UPS’s 11,000 Freight Drivers to Vote on New Deal to Avoid Strike

(Bloomberg) -- United Parcel Service Inc.’s unionized freight drivers will vote next month on a final contract deal from the company after they spurned an earlier offer and raised the risk of a labor disruption.

A second rejection would force a strike of about 11,000 workers, the International Brotherhood of Teamsters said in a statement on its website. The freight drivers, who are separate from UPS’s larger group of parcel workers, will vote on the “last, best and final” contract proposal on Nov. 9 to Nov. 11, the union said. An extension to the current labor agreement ends on Nov. 12.

“While a strike is a last resort, if you reject this final offer from the company there will be no other options,” the Teamsters said in the statement. “While the national negotiating committee makes no recommendation for or against this offer, we have agreed to forward it to you for your acceptance or rejection as the consequences of this decision are yours alone to make.”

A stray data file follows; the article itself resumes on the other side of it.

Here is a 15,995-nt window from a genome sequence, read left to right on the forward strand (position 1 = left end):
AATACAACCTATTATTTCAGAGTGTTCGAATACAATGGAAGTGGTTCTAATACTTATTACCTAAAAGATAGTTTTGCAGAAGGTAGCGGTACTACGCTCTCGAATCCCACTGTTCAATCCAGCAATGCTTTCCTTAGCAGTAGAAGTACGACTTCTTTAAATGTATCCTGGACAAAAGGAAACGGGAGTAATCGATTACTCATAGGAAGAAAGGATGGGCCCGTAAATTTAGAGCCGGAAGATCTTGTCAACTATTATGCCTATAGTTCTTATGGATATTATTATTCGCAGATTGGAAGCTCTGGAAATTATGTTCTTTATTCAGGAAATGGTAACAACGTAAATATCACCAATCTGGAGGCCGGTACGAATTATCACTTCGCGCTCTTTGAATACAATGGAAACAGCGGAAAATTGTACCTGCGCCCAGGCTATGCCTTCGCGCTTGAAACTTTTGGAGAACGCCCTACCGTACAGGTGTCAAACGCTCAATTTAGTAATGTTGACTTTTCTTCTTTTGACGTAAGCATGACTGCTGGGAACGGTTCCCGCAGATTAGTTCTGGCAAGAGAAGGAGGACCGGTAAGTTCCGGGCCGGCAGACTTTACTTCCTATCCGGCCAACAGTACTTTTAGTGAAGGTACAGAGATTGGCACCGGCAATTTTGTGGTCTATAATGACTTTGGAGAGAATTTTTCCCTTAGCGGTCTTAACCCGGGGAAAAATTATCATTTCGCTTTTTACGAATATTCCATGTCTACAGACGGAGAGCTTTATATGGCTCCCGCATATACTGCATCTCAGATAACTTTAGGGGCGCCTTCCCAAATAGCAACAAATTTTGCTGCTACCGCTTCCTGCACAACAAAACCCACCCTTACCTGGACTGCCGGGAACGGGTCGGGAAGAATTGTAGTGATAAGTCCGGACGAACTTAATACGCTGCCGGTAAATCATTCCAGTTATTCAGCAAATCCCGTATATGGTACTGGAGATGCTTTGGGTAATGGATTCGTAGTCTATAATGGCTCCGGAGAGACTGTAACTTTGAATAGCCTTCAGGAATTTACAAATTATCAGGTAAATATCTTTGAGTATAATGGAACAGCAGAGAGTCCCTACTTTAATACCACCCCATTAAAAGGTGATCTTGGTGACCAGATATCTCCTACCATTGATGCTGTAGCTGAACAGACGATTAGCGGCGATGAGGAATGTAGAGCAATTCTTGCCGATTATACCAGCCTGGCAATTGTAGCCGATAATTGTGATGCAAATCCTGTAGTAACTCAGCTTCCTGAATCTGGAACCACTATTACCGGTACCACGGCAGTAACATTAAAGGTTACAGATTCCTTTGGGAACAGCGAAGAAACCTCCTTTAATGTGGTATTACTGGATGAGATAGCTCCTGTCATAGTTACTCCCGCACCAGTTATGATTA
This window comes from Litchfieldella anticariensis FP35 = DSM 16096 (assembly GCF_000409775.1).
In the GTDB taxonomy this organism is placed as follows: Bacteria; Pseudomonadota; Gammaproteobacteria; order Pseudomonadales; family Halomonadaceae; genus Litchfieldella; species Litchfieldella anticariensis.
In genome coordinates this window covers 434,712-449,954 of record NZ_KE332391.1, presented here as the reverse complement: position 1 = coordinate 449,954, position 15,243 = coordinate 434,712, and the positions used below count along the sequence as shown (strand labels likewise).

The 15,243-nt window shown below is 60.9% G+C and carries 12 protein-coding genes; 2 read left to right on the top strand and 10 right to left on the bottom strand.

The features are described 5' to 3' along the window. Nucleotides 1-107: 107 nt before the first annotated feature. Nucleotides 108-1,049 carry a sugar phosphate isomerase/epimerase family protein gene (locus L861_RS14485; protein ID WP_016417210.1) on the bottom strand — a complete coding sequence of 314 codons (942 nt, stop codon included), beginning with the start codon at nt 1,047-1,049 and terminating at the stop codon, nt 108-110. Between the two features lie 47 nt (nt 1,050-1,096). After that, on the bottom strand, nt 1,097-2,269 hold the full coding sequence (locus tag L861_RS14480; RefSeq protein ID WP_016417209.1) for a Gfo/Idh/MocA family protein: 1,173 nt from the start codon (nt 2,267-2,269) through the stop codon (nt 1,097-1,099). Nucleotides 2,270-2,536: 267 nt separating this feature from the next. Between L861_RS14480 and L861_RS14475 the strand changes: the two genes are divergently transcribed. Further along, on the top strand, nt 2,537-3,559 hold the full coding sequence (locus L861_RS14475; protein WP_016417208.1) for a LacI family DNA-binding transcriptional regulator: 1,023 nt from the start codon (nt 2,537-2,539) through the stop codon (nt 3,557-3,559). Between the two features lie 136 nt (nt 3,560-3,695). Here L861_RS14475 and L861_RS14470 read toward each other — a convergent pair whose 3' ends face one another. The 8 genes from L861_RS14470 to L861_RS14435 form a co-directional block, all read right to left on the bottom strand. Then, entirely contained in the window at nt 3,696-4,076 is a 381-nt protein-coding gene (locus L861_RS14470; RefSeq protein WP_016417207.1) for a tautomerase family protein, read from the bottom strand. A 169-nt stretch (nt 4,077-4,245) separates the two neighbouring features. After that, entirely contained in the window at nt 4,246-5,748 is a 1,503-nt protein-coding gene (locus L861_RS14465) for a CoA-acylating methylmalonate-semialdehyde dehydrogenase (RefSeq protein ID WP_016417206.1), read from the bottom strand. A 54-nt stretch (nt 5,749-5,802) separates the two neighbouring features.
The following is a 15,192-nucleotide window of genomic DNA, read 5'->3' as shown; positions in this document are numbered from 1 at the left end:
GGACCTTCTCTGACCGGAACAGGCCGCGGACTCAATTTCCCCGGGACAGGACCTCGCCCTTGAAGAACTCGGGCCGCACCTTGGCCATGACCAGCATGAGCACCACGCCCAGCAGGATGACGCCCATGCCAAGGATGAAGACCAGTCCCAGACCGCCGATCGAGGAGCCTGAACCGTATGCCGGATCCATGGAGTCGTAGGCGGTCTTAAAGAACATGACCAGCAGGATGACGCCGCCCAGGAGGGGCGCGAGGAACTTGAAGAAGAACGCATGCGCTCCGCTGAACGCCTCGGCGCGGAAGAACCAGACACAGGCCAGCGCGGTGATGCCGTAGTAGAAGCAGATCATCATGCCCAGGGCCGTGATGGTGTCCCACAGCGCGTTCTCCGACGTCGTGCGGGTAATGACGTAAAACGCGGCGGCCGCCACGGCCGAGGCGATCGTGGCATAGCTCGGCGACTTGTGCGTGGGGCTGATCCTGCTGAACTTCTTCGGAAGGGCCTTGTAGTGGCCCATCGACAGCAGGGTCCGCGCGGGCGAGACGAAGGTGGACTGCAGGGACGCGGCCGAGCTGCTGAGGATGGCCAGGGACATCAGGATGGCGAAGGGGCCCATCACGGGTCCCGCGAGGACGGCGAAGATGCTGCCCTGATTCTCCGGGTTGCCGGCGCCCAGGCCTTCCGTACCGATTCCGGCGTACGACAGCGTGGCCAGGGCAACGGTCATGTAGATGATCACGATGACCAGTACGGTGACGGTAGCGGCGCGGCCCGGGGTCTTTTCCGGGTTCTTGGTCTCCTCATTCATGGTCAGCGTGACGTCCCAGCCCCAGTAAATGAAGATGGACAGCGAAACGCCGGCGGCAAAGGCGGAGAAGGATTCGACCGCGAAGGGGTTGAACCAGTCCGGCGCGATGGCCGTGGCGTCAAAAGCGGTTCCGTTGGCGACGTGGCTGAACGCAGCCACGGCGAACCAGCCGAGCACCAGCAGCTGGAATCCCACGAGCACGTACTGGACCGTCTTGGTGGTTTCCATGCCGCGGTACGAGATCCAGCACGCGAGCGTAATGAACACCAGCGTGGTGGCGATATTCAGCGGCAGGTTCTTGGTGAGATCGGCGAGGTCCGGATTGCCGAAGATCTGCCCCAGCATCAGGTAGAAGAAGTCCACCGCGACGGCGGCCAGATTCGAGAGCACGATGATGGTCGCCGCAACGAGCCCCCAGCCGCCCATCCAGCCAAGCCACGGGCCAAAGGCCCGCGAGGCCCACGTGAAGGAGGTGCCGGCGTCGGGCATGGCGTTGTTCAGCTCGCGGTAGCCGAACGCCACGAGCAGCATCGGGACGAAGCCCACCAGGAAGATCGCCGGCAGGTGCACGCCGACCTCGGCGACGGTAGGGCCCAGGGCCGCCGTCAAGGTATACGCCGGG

UPS fell 1.8 percent to $105.85 at 10:27 a.m. in New York amid a broad market sell-off. The shares are on track for their worst week since February after the company’s earnings report Oct. 24 disappointed investors.

‘Attractive Offer’

The Atlanta-based courier called on freight employees to approve the deal.

“UPS has made an attractive offer we believe should be ratified,” the company said by email. “It is an offer that rewards our employees with wages and benefits at the top of the industry and generously compensates them for their contributions to the success of the company.”

The freight business makes up about a fifth of the UPS’s revenue, but is the least profitable unit with an operating margin of 7.4 percent in the third quarter. That trailed profit margins of 9.5 percent at the parcel division and almost 17 percent for the international operation.

Teamsters negotiators said they tried to address workers’ concern such as more restrictions on subcontracting and pay protections for drivers who perform dock work, but couldn’t reach a revised agreement even though the company gave some concessions. Before calling a strike, union leaders decided to give freight workers the opportunity to vote on the company’s offer.

Freight workers voted 62 percent against the contract proposal in results that were announced on Oct. 5 and turnout was heavy with 66 percent of eligible members casting votes.

A labor contract for UPS’s quarter-million parcel workers was ratified this month by the union leaders even after a majority of workers rejected it. That’s because less than half of eligible members participated and when turnout is that low, Teamsters rules mandate that the agreement can only be rejected with support of at least two thirds of voters.

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